Three week genestealer cult part 4: the results

Stealers up inside yerrrr, findin an entrance where they can.

Charlie: Now that the dust from Saturday's game has settled, I can reveal whether or not I did indeed succeed at batch painting a genestealer cult in three weeks, particularly since the models are no longer swathed in a blanket of secrecy. The answer...?

Hell yeah.

Now I should couch this triumphal tone in reminding y'all that I had help. Andy joined me for a ten-hour painting binge in the run-up to Saturday's game, and on the Friday night Jeff spent a few quality hours on the magus so that I could scamper upstairs and spew out stat lines (we're using the RPG engine we developed, which of course means rules for 40k characters only exist if we write them!).

After all these posts, I'd be remiss if I didn't provide a photo of everything that got painted over the last three weeks, so here it is:


Much as I can't claim any of these are masterpieces, I am satisfied that they look solid on the tabletop, and this has been the most concentrated dose of painting I've had for years. Possibly since I was working in the FLGS, which was... yeesh, about six years ago. Hobby whiplash much?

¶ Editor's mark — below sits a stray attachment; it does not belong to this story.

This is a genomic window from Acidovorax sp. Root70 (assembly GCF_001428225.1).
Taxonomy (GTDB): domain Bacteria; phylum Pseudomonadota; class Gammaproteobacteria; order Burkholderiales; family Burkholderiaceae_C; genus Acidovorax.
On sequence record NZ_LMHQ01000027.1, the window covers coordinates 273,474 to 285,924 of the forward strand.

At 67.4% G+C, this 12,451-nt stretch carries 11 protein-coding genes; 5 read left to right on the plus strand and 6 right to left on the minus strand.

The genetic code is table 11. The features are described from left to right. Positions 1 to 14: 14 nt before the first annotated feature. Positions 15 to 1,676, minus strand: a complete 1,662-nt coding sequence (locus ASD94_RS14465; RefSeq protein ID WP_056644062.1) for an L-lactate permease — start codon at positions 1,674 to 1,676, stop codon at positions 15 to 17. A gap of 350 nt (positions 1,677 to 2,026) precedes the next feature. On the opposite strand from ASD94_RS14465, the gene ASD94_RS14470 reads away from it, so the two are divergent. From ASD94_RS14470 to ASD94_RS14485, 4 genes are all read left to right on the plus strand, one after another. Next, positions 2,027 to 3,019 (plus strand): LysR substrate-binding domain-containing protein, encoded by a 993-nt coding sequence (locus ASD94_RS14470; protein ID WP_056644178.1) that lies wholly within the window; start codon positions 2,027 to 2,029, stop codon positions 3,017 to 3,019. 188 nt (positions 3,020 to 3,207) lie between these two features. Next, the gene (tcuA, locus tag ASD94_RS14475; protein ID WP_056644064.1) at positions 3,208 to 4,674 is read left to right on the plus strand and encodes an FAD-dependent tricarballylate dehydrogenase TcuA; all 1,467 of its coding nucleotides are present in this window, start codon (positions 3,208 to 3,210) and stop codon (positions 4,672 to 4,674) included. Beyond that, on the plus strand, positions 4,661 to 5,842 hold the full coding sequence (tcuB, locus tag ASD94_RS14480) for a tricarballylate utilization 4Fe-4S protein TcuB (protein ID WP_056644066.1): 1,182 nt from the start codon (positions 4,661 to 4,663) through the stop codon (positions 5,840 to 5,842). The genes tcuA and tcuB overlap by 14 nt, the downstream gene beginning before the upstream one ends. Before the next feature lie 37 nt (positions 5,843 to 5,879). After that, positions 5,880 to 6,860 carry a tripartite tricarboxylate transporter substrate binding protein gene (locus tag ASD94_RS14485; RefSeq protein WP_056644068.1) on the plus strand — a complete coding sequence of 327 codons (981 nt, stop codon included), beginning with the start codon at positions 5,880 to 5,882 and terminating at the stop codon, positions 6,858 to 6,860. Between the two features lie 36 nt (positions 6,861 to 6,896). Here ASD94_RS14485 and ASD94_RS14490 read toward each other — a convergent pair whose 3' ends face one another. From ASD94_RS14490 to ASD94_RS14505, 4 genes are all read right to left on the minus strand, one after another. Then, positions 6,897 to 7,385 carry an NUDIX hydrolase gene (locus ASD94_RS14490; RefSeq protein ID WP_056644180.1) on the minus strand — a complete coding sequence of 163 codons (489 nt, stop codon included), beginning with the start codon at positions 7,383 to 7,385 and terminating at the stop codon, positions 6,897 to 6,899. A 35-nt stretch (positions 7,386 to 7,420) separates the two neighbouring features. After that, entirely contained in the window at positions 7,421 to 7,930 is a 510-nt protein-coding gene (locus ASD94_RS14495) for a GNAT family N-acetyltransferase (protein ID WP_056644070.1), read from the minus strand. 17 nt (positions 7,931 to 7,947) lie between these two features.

Since I posted about it in a previous episode, the goliath has gained some crew.

Inevitably there were some flies in the ointment, among which were the fact that following the exact same sequence of paints on both the goliath and the cultist's armour resulted in different shades of yellow - largely because of the black grime wash the models got, and a difference in primer colours - almost all the models were sprayed with Mournfang Brown, whereas the truck was sprayed with Averland Sunset.

Basecoating
This seems like as good a time as any to sing the praises of Mournfang Brown spray. It's not advertised as a primer spray, but as a basecoating spray. I confess I sprayed it directly onto the plastic without a primer, and it worked ok, but produced a slightly chalky texture that probably wouldn't have happened if the models had also been primed. This generally wasn't a problem, although the magus was the most pronounced victim. Basically, don't cut corners with your character models. Or at all, if you have more pride than me.

Jeff painted this! Well, Andy and I did the basecoats,